(CNSNews.com) – The Biden administration has not yet confirmed reports that it is sending Patriot missile batteries to Ukraine, but Russia already is reacting, warning that doing so “could entail possible consequences,” as a Russian government spokeswoman phrased it.
At the Pentagon on Thursday, reporters asked Pentagon Press Secretary Air Force Brig. Gen. Pat Ryder if the U.S. is sending defensive Patriot missiles to Ukraine, as Ukraine has urgently requested amid Russia’s attack on Ukraine’s energy infrastructure.
“So first of all, I don’t — don’t have any announcements to make today regarding any new security assistance packages,” Ryder said: “As always, we will continue to remain committed to providing Ukraine with the key capabilities that it needs to defend its — its nation.”
Ryder also told reporters, “We’re not going to allow comments from Russia to dictate the security assistance that we provide to Ukraine.” Ryder made it clear that “Russia is the aggressor here,” and could “de-escalate this situation today” by removing its invading forces from Ukraine.
“And the last thing I would say is, the U.S. is not at war with Russia and we do not seek conflict. Our focus is on providing Ukraine with the security assistance that it needs to defend itself, and that’s something we said we would do well before Russia chose to invade and something we will continue to do for as long as it takes.”
According to the manufacturer, Raytheon, Patriot missiles are capable of shooting down manned and unmanned aircraft, cruise missiles, and tactical ballistic missiles.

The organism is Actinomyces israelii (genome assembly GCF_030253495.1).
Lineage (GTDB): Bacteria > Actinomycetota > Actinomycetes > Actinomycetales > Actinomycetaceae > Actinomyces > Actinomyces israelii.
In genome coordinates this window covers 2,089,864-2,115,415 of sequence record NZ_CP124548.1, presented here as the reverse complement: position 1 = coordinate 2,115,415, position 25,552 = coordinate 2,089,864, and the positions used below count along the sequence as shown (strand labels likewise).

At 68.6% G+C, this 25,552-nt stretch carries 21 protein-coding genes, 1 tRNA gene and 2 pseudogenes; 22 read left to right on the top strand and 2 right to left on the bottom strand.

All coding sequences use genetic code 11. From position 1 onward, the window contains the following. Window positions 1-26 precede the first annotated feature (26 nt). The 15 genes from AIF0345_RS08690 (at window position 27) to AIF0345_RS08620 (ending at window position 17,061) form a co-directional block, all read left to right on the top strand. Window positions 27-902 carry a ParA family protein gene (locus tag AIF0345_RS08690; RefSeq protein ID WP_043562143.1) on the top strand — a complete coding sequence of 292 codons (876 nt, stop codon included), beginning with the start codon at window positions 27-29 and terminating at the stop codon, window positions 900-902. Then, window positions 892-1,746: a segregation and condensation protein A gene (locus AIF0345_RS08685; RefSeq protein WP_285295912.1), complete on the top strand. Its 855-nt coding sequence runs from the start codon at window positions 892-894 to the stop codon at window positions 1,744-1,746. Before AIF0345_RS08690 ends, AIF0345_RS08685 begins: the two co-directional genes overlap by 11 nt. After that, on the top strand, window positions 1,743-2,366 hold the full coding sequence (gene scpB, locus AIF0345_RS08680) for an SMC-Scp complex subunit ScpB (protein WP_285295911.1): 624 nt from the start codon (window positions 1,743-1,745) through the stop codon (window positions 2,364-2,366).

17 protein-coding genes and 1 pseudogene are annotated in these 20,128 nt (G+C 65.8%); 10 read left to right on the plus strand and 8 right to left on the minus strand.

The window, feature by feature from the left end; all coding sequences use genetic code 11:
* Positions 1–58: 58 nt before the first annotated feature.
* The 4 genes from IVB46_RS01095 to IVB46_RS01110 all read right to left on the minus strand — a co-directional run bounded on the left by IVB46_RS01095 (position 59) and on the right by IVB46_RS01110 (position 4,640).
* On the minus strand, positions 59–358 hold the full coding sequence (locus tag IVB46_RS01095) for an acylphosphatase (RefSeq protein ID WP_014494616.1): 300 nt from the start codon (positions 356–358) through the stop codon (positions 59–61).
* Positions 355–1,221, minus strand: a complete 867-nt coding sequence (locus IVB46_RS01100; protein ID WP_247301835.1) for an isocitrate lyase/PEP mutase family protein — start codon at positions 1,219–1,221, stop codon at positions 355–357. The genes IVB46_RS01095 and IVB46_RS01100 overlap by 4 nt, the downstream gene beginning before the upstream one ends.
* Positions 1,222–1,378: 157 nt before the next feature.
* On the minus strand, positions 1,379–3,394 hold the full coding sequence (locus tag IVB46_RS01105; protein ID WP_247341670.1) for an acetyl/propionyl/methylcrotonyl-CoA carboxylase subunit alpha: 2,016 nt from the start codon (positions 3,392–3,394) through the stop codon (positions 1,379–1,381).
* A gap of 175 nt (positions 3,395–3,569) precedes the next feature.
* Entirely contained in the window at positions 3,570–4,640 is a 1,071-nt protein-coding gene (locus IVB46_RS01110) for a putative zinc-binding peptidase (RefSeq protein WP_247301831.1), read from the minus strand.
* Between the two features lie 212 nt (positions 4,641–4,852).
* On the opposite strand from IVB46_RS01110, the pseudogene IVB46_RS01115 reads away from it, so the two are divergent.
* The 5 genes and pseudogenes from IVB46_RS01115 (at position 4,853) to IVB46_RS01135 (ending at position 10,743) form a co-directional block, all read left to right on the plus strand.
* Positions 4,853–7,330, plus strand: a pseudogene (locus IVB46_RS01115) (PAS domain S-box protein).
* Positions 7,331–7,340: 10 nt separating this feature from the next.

Although Ryder did not confirm reports that the U.S. is sending Patriot missiles to Ukraine, he did announce expanded U.S.-led training for Ukrainian troops.
“Combined arms maneuver training is a logical next step in our ongoing training efforts, which began in 2014, to build the Ukrainian Armed Forces’ capacity,” Ryder said. “While there’s an understandable focus on the equipment being provided to Ukraine, training is and has been essential to ensuring Ukraine has the skilled forces necessary to better defend themselves. “
Ryder said he expects the training to begin “in the January timeframe.” And in response to a question, he said he’s “not aware” that the training will require additional personnel: “As you know, we have forces in place that have been conducting training. So to — so to my knowledge, no significant increase in support,” Ryder said.
“What you can expect to see is that we will, as mentioned, bring in battalion-sized units. And it will begin with things like live fire exercises followed by squad-, platoon-, and company-level training that will then culminate in battalion-level maneuver training.
“Importantly, it will also include battalion headquarters staff training. So the way to think about this is, as you show up for your training, first you’re doing the — the classroom exercises to — to better understand what it is that you’re going to learn, right? It’s going to be crawl-walk-run.
“And then you’re going to shift to the practical application, starting from the — from the squad-platoon to the battalion level of applying these concepts, culminating in a field exercise where you’re getting into more advanced training scenarios, how to respond to situations.
“So again, you — you’ve heard Secretary Austin talk about that the equipment is important but it’s how to take that equipment and apply it in the field in a way that’s going to enable you to do combined arms and achieve decisive effects on the battlefield. And so this training will — will contribute to that.”
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